Berlin, Reed's conceptual glory shot, is a bomb. With its majestic backdrop provided by heavy-metal producer Bob Ezrin and a wizardly cast of rock pros, this rambling, morose tale of drug-crossed lovers goes nowhere. Apparently relieved of any musical duties, Reed does what his critics have always accused him of -- talks in a flat Noo Yawk monotone rather than make any attempt at singing. He has to yell just to be heard on Rock n Roll Animal; however, that's a definite improvement. On this live set, a crack band led by guitarists Steve Hunter and Dick Wagner blasts its way though the supercharged renditions of "Sweet Jane," "Heroin" and "White Light/White Heat." Lou's fiery performance lacks the nuance of the Velvets originals, of course, but it's the perfect topper to this high-octane arena-rock party album. Lou Reed Live offers more of that same tour, though it's far less compelling.

Sally Can't Dance offers a snapshot of Lou Reed at his trashiest and most sarcastic; it's messy, but interesting. Over surprisingly funky horn lines and taut lead guitar lines, he dishes up the obvious dirt ("Kill Your Sons," "Sally Can't Dance") and slips in one of his most affecting ballads ("Billy") amid the glittery malevolence. Metal Machine Music is Reed's two-record amplifier noise opus -- a gigantic "fuck you" disguised as a groundbreaking experiment. Coney Island Baby couches some of Reed's most revelatory and sensitive lyrics in a deceptively slight soft-rock package; on the astounding title track, the former rock & roll animal recalls wanting to "play football for the coach."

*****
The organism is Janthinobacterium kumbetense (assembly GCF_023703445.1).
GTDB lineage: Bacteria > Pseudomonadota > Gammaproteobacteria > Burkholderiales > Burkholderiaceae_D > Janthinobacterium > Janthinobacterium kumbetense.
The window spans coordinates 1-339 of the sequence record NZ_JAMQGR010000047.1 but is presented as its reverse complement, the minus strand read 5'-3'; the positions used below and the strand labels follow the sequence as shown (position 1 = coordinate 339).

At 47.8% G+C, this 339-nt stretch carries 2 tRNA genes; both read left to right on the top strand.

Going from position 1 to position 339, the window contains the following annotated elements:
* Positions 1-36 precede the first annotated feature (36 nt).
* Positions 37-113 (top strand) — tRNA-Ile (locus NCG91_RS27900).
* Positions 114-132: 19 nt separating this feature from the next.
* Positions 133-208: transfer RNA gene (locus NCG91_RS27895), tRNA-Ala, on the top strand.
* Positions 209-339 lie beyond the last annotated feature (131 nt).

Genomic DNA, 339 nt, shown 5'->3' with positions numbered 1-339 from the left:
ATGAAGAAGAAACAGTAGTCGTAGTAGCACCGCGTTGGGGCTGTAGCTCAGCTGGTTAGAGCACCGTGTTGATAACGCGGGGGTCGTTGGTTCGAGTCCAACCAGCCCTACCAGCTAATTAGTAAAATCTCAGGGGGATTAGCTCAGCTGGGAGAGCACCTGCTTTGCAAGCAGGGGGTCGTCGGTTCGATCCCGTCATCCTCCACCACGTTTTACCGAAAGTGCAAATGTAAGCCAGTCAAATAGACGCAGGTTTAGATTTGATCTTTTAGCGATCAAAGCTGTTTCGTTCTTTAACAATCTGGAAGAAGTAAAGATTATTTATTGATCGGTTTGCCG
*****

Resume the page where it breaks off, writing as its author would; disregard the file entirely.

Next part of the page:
Switching record labels, Reed released the eminently forgettable Rock and Roll Heart that same year. The pro-Onan thumper "Banging on My Drum" pretty much sums it up. Ballyhooed as an artistic triumph, Street Hassle is a somewhat stiff restatement of Lou's career up to that point. The guitar-driven nastiness of "Dirt" and "Real Good Time Together" has a welcome, bracing affect, but the orchestral title epic is hardly the sweeping tour de force it's intended to be. Take No Prisoners -- Live is a middling concert set ruined by endless between-song banter. As a stand-up comedian, Lou Reed makes a great rhythm guitar player. On the other hand, The Bells just may be his most ambitious work. Returning to Coney Island Baby's confessional mode and incorporating a subtle jazz influence, Reed makes one of his strongest musical statements. Reed's razor-edge frankness is riveting throughout. The appropriately titled Growing up in Public finds Lou contemplating marriage and middle age to the tune of galumphing FM-radio rock. Clearly a transition.